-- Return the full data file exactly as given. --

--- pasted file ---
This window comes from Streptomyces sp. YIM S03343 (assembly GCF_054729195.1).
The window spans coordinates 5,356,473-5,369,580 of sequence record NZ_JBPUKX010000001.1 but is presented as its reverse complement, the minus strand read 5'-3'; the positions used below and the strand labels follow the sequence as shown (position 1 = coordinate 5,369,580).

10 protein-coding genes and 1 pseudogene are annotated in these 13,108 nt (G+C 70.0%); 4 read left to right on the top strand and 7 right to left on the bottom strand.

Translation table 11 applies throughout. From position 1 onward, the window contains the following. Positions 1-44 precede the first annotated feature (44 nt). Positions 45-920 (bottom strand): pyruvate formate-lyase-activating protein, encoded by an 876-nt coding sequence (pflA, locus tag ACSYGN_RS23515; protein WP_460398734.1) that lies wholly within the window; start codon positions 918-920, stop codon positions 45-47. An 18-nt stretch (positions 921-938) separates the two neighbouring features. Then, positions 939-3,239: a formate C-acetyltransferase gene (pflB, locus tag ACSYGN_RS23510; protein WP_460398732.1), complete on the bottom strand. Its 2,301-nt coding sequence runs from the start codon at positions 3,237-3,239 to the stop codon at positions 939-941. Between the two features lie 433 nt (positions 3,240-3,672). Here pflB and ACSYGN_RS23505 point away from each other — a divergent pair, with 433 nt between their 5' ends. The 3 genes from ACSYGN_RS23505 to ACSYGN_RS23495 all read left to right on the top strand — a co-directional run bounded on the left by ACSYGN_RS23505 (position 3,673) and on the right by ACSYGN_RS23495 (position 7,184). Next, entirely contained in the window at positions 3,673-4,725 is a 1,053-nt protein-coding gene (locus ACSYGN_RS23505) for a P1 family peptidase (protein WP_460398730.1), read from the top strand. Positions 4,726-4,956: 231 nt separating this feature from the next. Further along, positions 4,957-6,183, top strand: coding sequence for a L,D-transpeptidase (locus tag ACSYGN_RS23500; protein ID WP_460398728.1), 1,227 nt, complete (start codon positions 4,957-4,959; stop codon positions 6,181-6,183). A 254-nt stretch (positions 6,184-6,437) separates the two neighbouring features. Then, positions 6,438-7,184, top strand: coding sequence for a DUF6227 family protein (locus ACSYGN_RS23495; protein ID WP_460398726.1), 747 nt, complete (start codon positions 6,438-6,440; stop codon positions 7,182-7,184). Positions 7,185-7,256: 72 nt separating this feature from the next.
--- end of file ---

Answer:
This window comes from Streptomyces sp. YIM S03343 (assembly GCF_054729195.1).
The window spans coordinates 5,356,473-5,369,580 of sequence record NZ_JBPUKX010000001.1 but is presented as its reverse complement, the minus strand read 5'-3'; the positions used below and the strand labels follow the sequence as shown (position 1 = coordinate 5,369,580).

10 protein-coding genes and 1 pseudogene are annotated in these 13,108 nt (G+C 70.0%); 4 read left to right on the top strand and 7 right to left on the bottom strand.

Translation table 11 applies throughout. From position 1 onward, the window contains the following. Positions 1-44 precede the first annotated feature (44 nt). Positions 45-920 (bottom strand): pyruvate formate-lyase-activating protein, encoded by an 876-nt coding sequence (pflA, locus tag ACSYGN_RS23515; protein WP_460398734.1) that lies wholly within the window; start codon positions 918-920, stop codon positions 45-47. An 18-nt stretch (positions 921-938) separates the two neighbouring features. Then, positions 939-3,239: a formate C-acetyltransferase gene (pflB, locus tag ACSYGN_RS23510; protein WP_460398732.1), complete on the bottom strand. Its 2,301-nt coding sequence runs from the start codon at positions 3,237-3,239 to the stop codon at positions 939-941. Between the two features lie 433 nt (positions 3,240-3,672). Here pflB and ACSYGN_RS23505 point away from each other — a divergent pair, with 433 nt between their 5' ends. The 3 genes from ACSYGN_RS23505 to ACSYGN_RS23495 all read left to right on the top strand — a co-directional run bounded on the left by ACSYGN_RS23505 (position 3,673) and on the right by ACSYGN_RS23495 (position 7,184). Next, entirely contained in the window at positions 3,673-4,725 is a 1,053-nt protein-coding gene (locus ACSYGN_RS23505) for a P1 family peptidase (protein WP_460398730.1), read from the top strand. Positions 4,726-4,956: 231 nt separating this feature from the next. Further along, positions 4,957-6,183, top strand: coding sequence for a L,D-transpeptidase (locus tag ACSYGN_RS23500; protein ID WP_460398728.1), 1,227 nt, complete (start codon positions 4,957-4,959; stop codon positions 6,181-6,183). A 254-nt stretch (positions 6,184-6,437) separates the two neighbouring features. Then, positions 6,438-7,184, top strand: coding sequence for a DUF6227 family protein (locus ACSYGN_RS23495; protein ID WP_460398726.1), 747 nt, complete (start codon positions 6,438-6,440; stop codon positions 7,182-7,184). Positions 7,185-7,256: 72 nt separating this feature from the next.